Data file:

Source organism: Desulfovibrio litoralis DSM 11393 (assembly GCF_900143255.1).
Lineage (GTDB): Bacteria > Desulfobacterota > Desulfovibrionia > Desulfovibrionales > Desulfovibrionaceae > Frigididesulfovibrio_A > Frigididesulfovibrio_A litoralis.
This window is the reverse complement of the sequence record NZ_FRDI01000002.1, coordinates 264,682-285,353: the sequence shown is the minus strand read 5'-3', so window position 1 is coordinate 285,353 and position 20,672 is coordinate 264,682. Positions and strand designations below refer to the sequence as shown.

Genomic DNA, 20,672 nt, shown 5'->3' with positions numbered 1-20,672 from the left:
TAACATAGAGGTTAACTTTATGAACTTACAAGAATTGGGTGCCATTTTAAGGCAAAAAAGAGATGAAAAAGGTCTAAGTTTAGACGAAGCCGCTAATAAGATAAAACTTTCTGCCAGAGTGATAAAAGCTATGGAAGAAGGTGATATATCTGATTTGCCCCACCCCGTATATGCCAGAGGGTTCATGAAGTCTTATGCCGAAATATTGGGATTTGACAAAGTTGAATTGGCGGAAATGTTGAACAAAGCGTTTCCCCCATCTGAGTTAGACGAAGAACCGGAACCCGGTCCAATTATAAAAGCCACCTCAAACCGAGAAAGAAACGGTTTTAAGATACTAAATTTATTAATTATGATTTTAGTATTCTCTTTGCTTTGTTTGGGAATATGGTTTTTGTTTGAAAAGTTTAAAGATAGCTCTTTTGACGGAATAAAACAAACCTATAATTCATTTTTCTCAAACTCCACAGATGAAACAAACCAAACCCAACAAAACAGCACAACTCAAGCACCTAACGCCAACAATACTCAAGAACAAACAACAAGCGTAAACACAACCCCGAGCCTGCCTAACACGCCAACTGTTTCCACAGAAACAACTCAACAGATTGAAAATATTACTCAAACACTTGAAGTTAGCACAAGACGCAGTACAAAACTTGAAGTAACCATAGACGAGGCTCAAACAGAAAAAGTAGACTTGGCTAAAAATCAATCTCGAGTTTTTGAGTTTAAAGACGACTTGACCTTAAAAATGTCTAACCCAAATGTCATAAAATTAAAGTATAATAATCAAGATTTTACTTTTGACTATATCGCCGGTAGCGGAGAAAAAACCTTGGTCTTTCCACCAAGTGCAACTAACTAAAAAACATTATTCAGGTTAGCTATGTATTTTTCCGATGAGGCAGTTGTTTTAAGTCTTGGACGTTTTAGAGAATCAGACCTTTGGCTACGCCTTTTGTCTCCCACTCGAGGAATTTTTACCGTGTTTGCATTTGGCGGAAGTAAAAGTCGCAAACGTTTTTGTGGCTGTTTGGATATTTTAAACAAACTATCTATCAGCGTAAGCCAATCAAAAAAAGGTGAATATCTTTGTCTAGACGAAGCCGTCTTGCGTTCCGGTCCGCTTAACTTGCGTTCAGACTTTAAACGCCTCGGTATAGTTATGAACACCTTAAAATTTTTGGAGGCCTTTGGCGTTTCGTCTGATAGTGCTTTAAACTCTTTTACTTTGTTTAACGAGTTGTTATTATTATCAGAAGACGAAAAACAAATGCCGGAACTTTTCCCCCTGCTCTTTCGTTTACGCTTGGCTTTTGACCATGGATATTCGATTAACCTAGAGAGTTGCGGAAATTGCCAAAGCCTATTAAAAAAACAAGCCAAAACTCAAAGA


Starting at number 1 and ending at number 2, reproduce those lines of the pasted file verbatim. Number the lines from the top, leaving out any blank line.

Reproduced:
Source organism: Desulfovibrio litoralis DSM 11393 (assembly GCF_900143255.1).
Lineage (GTDB): Bacteria > Desulfobacterota > Desulfovibrionia > Desulfovibrionales > Desulfovibrionaceae > Frigididesulfovibrio_A > Frigididesulfovibrio_A litoralis.